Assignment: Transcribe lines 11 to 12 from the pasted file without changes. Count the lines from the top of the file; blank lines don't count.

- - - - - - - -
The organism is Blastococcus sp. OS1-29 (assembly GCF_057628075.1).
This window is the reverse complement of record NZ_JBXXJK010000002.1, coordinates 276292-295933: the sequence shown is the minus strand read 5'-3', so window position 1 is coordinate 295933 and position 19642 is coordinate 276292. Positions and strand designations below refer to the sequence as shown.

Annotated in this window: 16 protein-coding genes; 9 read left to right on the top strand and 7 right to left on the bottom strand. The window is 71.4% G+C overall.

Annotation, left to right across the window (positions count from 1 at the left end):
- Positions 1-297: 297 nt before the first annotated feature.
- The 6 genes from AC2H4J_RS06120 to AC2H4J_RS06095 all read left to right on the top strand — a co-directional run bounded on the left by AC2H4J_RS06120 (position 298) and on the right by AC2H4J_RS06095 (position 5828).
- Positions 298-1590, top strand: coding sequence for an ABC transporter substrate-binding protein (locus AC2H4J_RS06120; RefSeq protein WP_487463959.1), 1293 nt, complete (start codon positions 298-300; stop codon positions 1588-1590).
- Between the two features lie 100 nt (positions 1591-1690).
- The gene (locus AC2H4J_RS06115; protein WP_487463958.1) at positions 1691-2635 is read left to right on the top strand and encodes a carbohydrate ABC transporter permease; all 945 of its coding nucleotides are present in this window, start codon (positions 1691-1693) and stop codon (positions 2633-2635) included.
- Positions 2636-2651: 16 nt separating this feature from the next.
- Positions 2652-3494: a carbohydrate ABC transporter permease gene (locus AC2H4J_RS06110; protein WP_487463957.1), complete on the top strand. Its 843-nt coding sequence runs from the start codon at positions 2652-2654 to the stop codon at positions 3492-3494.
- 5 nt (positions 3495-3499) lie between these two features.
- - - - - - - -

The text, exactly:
- Positions 2652-3494: a carbohydrate ABC transporter permease gene (locus AC2H4J_RS06110; protein WP_487463957.1), complete on the top strand. Its 843-nt coding sequence runs from the start codon at positions 2652-2654 to the stop codon at positions 3492-3494.
- 5 nt (positions 3495-3499) lie between these two features.